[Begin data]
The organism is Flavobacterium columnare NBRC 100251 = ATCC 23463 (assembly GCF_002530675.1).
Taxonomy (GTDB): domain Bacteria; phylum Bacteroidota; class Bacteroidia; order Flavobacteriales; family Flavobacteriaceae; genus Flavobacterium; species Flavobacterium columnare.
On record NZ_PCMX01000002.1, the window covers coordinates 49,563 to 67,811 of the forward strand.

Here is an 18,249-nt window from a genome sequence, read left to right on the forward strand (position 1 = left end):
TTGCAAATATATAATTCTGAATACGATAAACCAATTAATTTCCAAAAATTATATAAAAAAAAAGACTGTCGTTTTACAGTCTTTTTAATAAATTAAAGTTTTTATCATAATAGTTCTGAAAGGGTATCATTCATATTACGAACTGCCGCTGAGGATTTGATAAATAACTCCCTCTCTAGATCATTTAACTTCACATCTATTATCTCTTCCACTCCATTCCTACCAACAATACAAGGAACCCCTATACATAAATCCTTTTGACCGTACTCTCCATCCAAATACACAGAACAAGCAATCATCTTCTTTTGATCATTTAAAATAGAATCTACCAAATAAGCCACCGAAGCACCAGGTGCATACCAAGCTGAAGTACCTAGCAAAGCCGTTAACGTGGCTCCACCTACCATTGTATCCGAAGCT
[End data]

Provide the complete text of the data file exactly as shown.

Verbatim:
The organism is Flavobacterium columnare NBRC 100251 = ATCC 23463 (assembly GCF_002530675.1).
Taxonomy (GTDB): domain Bacteria; phylum Bacteroidota; class Bacteroidia; order Flavobacteriales; family Flavobacteriaceae; genus Flavobacterium; species Flavobacterium columnare.
On record NZ_PCMX01000002.1, the window covers coordinates 49,563 to 67,811 of the forward strand.

Here is an 18,249-nt window from a genome sequence, read left to right on the forward strand (position 1 = left end):
TTGCAAATATATAATTCTGAATACGATAAACCAATTAATTTCCAAAAATTATATAAAAAAAAAGACTGTCGTTTTACAGTCTTTTTAATAAATTAAAGTTTTTATCATAATAGTTCTGAAAGGGTATCATTCATATTACGAACTGCCGCTGAGGATTTGATAAATAACTCCCTCTCTAGATCATTTAACTTCACATCTATTATCTCTTCCACTCCATTCCTACCAACAATACAAGGAACCCCTATACATAAATCCTTTTGACCGTACTCTCCATCCAAATACACAGAACAAGCAATCATCTTCTTTTGATCATTTAAAATAGAATCTACCAAATAAGCCACCGAAGCACCAGGTGCATACCAAGCTGAAGTACCTAGCAAAGCCGTTAACGTGGCTCCACCTACCATTGTATCCGAAGCT